The Poisoned Chocolates Case

Poisoned ChocolatesThe Crimes Circle had been meeting for about five months when the group’s president, Roger Sheringham, brought a special guest to one of their dinners. The guest, Chief Inspector Moresby of Scotland Yard, provided the evening’s entertainment in the form of a problem that had been vexing the police. Joan Bendix had recently died after eating some poisoned chocolates. The chocolates had been given to her by her husband, Graham, who had obtained them from Sir Eustace Pennefather when they happened to meet at their club. Sir Eustace received the chocolates in the mail as a free sample—a free sample that in retrospect looks awfully suspicious. Sir Eustace has plenty of enemies, but the police cannot figure out which of them might have sent the chocolates, and so Moresby is bringing the case to the Crimes Circle. And so we have the problem of the 1929 novel The Poisoned Chocolates Case by Anthony Berkeley.

Sheringham was confident that this group offered “more solid criminological genius” that you would be likely to find anywhere. After all, “entry into the charmed Crimes Circle’s dinners was not to be gained by all and hungry. It was not enough for a would-be member to profess an adoration for murder and let it go at that; he or she had got to prove that they were capable of worthily wearing their criminological spurs.” So far, only six people had met the requirements for entry.

The group members agreed to each take a turn a proposing a solution to the poisoned chocolates mystery, and over the course of the next six weeks, they each shared their solution with the group. The book’s charm is not so much in the mystery but in the unveiling of each character’s approach to solving it and the tearing down of each solution in turn as the members of the Circle react to each proposed solution. Each suggestion seems plausible, yet each one contains some flaw. As the book goes on, group members build on others’ findings, and the discussion gets contentious. It doesn’t help that a few of the members have a personal connection to the case.

A few aspects of the story are quite predictable. The way it’s structured makes one aspect of the ending nearly inevitable. But the fun of the book is in watching the club members tussle over the case. I had a vague sort of theory about the case myself after reading the set-up, and I enjoyed seeing the club members hover over some of the same ideas I considered.

Anthony Berkeley is actually the pen name for Anthony Berkeley Cox, a Golden Age mystery writer who also wrote under the pseudonyms Francis Iles and A Monmouth Platts. As Francis Iles, he wrote the marvelous Before the Fact, which was the basis of the Alfred Hitchcock film Suspicion. (It occurs to me, having just seen Gone Girl this weekend, that Before the Fact and Gone Girl would make interesting companion reads. They have a lot of themes in common.) This book doesn’t have a lot in common with Before the Fact, but it’s excellent in a different way. If these two books are representative of the quality of Cox’s work, it’s unfortunate that he’s not more widely known today.

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10 Responses to The Poisoned Chocolates Case

  1. realthog says:

    Back in the day, I read quite a few of the novels of Berkeley and Iles (though not, so far as I can recall, any by Platts). I thought the Iles ones were pretty okay, the Berkeley ones less so; some of the political notions in the latter were a bit yukky. Overall, though, Berkeley/Iles was a perfectly good mystery writer, and I’m sorry to learn he’s been so forgotten today.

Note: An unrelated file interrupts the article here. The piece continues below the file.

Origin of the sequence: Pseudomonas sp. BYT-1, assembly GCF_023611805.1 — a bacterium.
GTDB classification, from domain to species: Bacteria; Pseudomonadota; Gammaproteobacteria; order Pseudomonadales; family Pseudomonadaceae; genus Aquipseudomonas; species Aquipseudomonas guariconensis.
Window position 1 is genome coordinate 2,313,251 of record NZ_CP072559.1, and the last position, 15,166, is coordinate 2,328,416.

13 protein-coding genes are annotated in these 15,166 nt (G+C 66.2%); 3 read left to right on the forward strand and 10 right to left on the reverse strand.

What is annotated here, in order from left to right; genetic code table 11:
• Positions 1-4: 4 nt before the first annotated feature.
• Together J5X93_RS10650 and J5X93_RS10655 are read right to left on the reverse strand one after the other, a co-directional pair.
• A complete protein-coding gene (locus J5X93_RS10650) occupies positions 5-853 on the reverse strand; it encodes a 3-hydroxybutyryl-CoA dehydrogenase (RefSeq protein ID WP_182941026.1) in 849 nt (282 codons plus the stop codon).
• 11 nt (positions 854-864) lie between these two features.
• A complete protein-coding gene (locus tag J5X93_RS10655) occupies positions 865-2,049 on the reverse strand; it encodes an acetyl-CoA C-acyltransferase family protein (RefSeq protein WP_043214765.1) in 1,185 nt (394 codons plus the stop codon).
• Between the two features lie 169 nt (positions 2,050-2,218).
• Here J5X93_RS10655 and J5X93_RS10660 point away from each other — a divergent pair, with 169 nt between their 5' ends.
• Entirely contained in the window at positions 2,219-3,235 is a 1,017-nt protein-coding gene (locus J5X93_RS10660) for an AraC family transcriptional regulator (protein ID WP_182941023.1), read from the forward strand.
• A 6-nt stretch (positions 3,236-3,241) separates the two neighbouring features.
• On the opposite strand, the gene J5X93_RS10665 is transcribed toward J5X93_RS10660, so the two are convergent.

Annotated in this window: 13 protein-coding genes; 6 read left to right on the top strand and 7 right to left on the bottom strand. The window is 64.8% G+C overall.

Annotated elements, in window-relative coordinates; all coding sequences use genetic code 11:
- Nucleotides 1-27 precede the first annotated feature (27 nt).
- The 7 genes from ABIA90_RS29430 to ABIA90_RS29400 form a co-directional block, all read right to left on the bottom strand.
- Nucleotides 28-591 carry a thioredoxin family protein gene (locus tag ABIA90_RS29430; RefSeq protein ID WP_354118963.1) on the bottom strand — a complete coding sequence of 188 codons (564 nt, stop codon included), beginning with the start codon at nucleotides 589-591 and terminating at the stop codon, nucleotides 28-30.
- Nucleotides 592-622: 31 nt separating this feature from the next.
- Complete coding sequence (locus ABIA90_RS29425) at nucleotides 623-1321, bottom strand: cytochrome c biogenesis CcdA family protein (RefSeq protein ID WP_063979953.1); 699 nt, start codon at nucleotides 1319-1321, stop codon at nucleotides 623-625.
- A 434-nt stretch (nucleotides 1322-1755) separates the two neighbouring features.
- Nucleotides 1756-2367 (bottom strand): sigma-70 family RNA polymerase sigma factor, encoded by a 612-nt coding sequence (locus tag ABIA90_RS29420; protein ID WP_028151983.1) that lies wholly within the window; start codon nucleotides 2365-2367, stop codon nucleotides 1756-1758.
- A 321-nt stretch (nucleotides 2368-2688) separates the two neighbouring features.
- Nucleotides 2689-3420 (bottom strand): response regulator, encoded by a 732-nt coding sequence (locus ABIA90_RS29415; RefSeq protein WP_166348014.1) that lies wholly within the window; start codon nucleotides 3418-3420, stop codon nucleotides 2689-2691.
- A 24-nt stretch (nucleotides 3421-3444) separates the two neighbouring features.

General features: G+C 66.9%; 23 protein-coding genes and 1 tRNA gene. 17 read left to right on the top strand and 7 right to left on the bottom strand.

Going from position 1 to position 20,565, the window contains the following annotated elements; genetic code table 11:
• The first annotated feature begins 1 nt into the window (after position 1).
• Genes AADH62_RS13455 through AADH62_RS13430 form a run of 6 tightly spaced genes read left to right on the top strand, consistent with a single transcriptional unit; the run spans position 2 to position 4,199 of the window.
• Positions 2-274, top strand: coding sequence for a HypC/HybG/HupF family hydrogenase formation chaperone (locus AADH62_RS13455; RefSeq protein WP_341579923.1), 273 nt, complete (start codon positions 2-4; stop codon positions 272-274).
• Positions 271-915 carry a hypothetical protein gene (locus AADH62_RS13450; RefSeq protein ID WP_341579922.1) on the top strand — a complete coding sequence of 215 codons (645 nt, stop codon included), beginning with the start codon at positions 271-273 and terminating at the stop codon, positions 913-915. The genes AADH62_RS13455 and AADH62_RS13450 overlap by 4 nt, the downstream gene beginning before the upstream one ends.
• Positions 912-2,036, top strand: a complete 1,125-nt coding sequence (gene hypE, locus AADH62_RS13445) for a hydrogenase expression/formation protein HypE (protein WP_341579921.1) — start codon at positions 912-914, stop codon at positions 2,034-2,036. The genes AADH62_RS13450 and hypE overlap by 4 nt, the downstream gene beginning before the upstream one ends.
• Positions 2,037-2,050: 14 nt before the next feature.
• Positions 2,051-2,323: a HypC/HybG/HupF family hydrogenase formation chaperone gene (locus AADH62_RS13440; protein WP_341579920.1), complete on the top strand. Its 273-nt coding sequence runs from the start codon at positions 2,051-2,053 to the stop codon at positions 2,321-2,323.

*off to library with intent in step and interlibrary request forms in fist*

    • Teresa says:

      There were a few thoughts about women in this that made me wince, but nothing I wouldn’t expect in a novel from the period. It does seem that maybe I’ve read his very best, but I’m interested in looking for more, especially of his Iles books.

  2. Thanks for the reference to yet another mystery writer (for my mystery-loving mother). Are all Berkeley’s novels even under the other noms de plume mysteries as well?

    • Teresa says:

      My impression is that they’re all mystery/crime novels, with the Berkeley ones being more typical detective stories and the Iles ones being more psychological crime novels. But that’s just an impression. Perhaps @realthog could weigh in, since he’s read more of his books.

      • realthog says:

        Perhaps @realthog could weigh in, since he’s read more of his books.

        Alas, it was in the early 1970s that I did so, so my memories are hazy. I think you’re more or less right in what you say: the Berkeley ones are standard tecs and the Iles ones much more Geoffrey Householdy. But I could be quite wrong.

  3. Alex says:

    Another name to add to the list. Sometimes I think I read altogether too many crime novels and then I remember how much I enjoy them!

  4. Lisa says:

    I enjoyed this one, and I’very been looking for his other books under the different names. But it will probably be inter-library loan for me as well.

    • Teresa says:

      My library has a collection of this stories, and that’s it. I got both of his books that I’ve read from PaperbackSwap. It looks like this is the only one of his books in print.

  5. Kristen M. says:

    I think the non-fiction book I finished yesterday, The Devil’s Gentleman by Harold Schechter, mentioned this book as one of the stories inspired by the real-life Molineaux murder case (poisoned medicines sent in the mail to the victims). Imagine living in a time when you could get unsolicited and anonymous candy or medicine in the mail or on your doorstep and would feel free to just go ahead and take/eat whatever it was. Craziness!

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